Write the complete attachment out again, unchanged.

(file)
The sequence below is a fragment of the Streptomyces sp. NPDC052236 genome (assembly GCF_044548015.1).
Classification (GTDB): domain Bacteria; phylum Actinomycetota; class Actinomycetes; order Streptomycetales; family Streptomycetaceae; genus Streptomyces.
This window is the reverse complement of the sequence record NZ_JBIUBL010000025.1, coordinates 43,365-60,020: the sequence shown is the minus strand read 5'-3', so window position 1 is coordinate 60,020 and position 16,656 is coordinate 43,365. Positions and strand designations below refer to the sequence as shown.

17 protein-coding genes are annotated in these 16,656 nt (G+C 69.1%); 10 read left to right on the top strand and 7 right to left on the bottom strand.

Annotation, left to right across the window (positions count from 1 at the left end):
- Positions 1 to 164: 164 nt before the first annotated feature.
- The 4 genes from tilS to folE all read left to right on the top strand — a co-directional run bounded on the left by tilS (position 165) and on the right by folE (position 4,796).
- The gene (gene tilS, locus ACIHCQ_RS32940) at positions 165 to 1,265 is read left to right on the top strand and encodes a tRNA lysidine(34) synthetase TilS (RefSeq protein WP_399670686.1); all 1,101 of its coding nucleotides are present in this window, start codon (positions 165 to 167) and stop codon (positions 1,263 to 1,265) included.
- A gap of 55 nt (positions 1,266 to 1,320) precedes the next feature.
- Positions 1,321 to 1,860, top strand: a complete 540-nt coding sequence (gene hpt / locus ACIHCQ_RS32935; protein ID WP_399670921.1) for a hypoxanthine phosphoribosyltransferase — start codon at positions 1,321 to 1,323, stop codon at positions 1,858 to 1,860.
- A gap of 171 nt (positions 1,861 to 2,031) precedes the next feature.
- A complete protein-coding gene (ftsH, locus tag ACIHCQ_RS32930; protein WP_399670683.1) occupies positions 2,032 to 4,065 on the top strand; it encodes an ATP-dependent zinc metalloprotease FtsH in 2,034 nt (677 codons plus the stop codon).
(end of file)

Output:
The sequence below is a fragment of the Streptomyces sp. NPDC052236 genome (assembly GCF_044548015.1).
Classification (GTDB): domain Bacteria; phylum Actinomycetota; class Actinomycetes; order Streptomycetales; family Streptomycetaceae; genus Streptomyces.
This window is the reverse complement of the sequence record NZ_JBIUBL010000025.1, coordinates 43,365-60,020: the sequence shown is the minus strand read 5'-3', so window position 1 is coordinate 60,020 and position 16,656 is coordinate 43,365. Positions and strand designations below refer to the sequence as shown.

17 protein-coding genes are annotated in these 16,656 nt (G+C 69.1%); 10 read left to right on the top strand and 7 right to left on the bottom strand.

Annotation, left to right across the window (positions count from 1 at the left end):
- Positions 1 to 164: 164 nt before the first annotated feature.
- The 4 genes from tilS to folE all read left to right on the top strand — a co-directional run bounded on the left by tilS (position 165) and on the right by folE (position 4,796).
- The gene (gene tilS, locus ACIHCQ_RS32940) at positions 165 to 1,265 is read left to right on the top strand and encodes a tRNA lysidine(34) synthetase TilS (RefSeq protein WP_399670686.1); all 1,101 of its coding nucleotides are present in this window, start codon (positions 165 to 167) and stop codon (positions 1,263 to 1,265) included.
- A gap of 55 nt (positions 1,266 to 1,320) precedes the next feature.
- Positions 1,321 to 1,860, top strand: a complete 540-nt coding sequence (gene hpt / locus ACIHCQ_RS32935; protein ID WP_399670921.1) for a hypoxanthine phosphoribosyltransferase — start codon at positions 1,321 to 1,323, stop codon at positions 1,858 to 1,860.
- A gap of 171 nt (positions 1,861 to 2,031) precedes the next feature.
- A complete protein-coding gene (ftsH, locus tag ACIHCQ_RS32930; protein WP_399670683.1) occupies positions 2,032 to 4,065 on the top strand; it encodes an ATP-dependent zinc metalloprotease FtsH in 2,034 nt (677 codons plus the stop codon).